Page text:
Today is, of course, the Feast of S Philip Neri, and so of great consequence to clergy and laity throughout the world who love the old gentleman and have been influenced, as I have, by the marvellous charism of his Sons. They are so potent in spreading Catholicism within the Church!
But stay. What about the Octave of Pentecost? Should S Philip be made to tranfer from today to some time next week?
There is a real problem here which could have a solution, involving a development in Tradition.
Until Pius XII and his henchman Bugnini started galumphing around all over the Roman Rite, the days in the Octaves of Easter and of Pentecost were not uniform in status throughout the week. As in the Anglican Book of Common Prayer, Monday and Tuesday had a very special status, and excluded any other feast or commemoration that tried to elbow its way in. But the same was not so true of the Wednesdays, Thursdays, Fridays, Saturdays within those Octaves. As your St Lawrence Press Ordo makes clear, those days were susceptible to the intrusion of mere commemorations (not of Festivals; the really important days had to be transferred out of the Octave so as to get a full liturgical expression).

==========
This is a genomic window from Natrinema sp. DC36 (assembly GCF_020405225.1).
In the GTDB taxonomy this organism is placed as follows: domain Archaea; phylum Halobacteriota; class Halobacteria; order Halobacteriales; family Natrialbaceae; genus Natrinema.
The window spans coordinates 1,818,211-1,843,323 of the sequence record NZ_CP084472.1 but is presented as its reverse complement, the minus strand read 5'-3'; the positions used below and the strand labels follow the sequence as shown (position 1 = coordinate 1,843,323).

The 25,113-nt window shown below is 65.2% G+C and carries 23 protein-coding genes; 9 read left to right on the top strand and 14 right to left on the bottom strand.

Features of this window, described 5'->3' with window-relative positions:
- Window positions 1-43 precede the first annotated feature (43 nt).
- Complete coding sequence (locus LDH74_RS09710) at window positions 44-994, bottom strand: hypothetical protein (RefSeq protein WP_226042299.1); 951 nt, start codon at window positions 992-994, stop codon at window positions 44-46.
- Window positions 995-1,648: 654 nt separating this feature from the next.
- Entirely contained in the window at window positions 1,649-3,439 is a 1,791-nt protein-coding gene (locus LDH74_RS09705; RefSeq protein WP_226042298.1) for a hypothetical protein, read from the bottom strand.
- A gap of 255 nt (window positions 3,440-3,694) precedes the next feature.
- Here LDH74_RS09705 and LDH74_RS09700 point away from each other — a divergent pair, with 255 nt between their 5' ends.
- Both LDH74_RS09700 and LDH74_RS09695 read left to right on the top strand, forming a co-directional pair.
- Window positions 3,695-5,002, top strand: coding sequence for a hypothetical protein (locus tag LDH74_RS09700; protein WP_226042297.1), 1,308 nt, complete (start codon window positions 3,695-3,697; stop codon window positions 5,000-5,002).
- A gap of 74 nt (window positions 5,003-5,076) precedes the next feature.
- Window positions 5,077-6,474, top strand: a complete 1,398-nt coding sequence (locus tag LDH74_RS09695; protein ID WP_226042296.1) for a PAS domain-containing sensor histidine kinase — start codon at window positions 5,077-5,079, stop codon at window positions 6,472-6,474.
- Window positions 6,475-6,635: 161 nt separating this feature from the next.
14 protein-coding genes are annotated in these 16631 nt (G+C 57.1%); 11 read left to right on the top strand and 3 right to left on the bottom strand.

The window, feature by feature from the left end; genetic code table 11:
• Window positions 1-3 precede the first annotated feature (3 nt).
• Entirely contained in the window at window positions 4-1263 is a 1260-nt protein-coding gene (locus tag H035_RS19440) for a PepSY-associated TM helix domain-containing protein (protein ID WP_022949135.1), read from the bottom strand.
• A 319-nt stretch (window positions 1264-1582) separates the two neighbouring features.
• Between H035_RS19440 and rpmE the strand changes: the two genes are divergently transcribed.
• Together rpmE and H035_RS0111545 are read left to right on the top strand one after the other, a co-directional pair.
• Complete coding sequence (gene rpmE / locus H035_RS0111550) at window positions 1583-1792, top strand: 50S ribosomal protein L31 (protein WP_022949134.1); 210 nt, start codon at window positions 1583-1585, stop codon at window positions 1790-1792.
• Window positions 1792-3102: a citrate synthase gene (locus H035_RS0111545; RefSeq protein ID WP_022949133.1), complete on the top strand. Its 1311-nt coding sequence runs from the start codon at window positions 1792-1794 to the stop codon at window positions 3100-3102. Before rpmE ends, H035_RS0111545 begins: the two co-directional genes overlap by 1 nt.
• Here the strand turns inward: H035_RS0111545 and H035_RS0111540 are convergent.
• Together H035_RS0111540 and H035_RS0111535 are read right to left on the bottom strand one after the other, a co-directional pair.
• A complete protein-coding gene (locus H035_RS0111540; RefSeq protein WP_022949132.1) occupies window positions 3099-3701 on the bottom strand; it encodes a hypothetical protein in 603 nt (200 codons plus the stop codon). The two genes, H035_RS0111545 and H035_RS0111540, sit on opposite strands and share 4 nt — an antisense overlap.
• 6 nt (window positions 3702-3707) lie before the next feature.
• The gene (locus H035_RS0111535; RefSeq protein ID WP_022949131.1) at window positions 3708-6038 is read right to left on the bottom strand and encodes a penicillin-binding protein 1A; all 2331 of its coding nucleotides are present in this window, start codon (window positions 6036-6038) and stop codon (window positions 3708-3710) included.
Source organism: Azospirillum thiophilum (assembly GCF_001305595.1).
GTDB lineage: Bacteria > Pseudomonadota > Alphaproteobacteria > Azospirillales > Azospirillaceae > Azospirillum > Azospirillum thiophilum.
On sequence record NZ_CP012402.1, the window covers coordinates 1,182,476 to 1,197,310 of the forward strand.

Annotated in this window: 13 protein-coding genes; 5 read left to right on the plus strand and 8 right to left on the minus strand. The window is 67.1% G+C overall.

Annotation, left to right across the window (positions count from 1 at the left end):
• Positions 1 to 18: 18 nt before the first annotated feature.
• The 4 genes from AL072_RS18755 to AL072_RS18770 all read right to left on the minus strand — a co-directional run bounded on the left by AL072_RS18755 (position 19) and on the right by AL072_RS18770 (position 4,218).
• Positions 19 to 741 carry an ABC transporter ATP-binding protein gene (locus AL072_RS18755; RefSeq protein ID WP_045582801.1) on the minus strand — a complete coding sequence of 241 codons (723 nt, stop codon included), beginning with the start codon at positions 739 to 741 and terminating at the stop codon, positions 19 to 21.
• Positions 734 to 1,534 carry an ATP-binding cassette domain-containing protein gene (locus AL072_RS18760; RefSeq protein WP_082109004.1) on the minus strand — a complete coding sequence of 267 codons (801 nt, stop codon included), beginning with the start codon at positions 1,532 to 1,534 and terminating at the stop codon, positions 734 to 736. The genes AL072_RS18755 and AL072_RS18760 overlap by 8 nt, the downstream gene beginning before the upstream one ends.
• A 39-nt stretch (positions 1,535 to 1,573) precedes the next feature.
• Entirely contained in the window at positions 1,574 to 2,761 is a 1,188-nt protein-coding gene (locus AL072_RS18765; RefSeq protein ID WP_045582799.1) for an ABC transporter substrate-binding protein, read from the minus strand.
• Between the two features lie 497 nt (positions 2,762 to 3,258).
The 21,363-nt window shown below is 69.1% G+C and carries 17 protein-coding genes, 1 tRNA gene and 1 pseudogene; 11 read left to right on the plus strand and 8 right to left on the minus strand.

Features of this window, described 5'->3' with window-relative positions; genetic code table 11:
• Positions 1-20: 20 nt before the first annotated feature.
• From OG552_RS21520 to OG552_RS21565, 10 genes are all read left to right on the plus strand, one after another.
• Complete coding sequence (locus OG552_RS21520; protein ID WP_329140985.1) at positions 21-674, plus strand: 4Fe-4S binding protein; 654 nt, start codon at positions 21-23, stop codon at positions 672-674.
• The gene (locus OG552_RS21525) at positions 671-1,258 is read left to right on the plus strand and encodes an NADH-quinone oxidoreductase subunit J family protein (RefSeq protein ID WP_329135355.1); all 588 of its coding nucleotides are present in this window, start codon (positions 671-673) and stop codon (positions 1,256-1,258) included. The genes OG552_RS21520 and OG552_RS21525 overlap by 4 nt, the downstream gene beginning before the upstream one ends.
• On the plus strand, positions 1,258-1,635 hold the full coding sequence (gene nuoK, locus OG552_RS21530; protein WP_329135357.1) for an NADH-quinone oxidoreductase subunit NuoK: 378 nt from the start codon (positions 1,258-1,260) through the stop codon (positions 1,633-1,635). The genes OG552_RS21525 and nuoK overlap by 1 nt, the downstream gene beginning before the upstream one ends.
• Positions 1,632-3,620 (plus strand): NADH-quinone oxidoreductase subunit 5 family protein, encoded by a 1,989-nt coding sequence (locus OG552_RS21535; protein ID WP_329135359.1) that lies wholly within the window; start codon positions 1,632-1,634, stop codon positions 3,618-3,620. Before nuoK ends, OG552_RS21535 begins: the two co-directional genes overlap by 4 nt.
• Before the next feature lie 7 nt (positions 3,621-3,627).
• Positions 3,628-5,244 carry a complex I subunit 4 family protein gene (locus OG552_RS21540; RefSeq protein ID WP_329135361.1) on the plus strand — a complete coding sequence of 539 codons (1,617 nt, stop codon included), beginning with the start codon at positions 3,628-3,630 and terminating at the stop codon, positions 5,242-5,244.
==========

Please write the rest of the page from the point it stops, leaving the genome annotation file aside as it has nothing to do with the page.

I think both Tradition and Pastoral Utility urge a return to something a bit like the pre-Pius XII system.
So, where S Philip (or anybody else who is a Double of the First Class qua Patron) finds himself within the Octave, he might be allowed to intrude, and be observed on his proper Day..
When a Curate in the 1960s, I seemed often to be troubled by the determination of S George to pop up in the Octave of Easter. The Scouts, or some other organisation, seemed to want a service in Church. Ordinary Christians found it hard to understand why the Church seemed so anxious to prevent him from being observed on his proper day.
My Modest Proposition: Where a Patron, a First Class Festival, occurs on the Wednesday etc. of the Pentecost Octave, (s)he should be allowed in. This is not what the Pre-Pacelli rules prescribed, but ...
... we should not be entirely deaf to lay instincts!
No? ... I suppose you're right ...